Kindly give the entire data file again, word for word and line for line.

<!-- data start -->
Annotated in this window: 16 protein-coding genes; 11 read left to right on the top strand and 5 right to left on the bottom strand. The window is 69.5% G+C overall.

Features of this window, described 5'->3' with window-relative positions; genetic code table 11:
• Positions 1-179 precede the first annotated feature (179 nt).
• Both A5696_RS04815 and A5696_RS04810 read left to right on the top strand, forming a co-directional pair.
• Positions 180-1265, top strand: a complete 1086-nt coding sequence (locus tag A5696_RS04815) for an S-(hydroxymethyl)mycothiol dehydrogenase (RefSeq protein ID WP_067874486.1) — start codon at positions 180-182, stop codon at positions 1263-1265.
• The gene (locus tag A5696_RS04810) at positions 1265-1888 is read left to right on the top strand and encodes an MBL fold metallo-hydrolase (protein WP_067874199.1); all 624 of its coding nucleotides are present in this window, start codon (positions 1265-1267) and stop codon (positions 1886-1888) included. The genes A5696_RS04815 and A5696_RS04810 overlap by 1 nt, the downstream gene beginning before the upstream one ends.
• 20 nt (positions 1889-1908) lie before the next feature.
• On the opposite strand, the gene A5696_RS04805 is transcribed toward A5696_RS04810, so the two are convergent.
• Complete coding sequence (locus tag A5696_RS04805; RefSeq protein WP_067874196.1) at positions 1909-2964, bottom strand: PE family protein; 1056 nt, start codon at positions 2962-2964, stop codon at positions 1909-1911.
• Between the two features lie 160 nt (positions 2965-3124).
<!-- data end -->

Annotated in this window: 16 protein-coding genes; 11 read left to right on the top strand and 5 right to left on the bottom strand. The window is 69.5% G+C overall.

Features of this window, described 5'->3' with window-relative positions; genetic code table 11:
• Positions 1-179 precede the first annotated feature (179 nt).
• Both A5696_RS04815 and A5696_RS04810 read left to right on the top strand, forming a co-directional pair.
• Positions 180-1265, top strand: a complete 1086-nt coding sequence (locus tag A5696_RS04815) for an S-(hydroxymethyl)mycothiol dehydrogenase (RefSeq protein ID WP_067874486.1) — start codon at positions 180-182, stop codon at positions 1263-1265.
• The gene (locus tag A5696_RS04810) at positions 1265-1888 is read left to right on the top strand and encodes an MBL fold metallo-hydrolase (protein WP_067874199.1); all 624 of its coding nucleotides are present in this window, start codon (positions 1265-1267) and stop codon (positions 1886-1888) included. The genes A5696_RS04815 and A5696_RS04810 overlap by 1 nt, the downstream gene beginning before the upstream one ends.
• 20 nt (positions 1889-1908) lie before the next feature.
• On the opposite strand, the gene A5696_RS04805 is transcribed toward A5696_RS04810, so the two are convergent.
• Complete coding sequence (locus tag A5696_RS04805; RefSeq protein WP_067874196.1) at positions 1909-2964, bottom strand: PE family protein; 1056 nt, start codon at positions 2962-2964, stop codon at positions 1909-1911.
• Between the two features lie 160 nt (positions 2965-3124).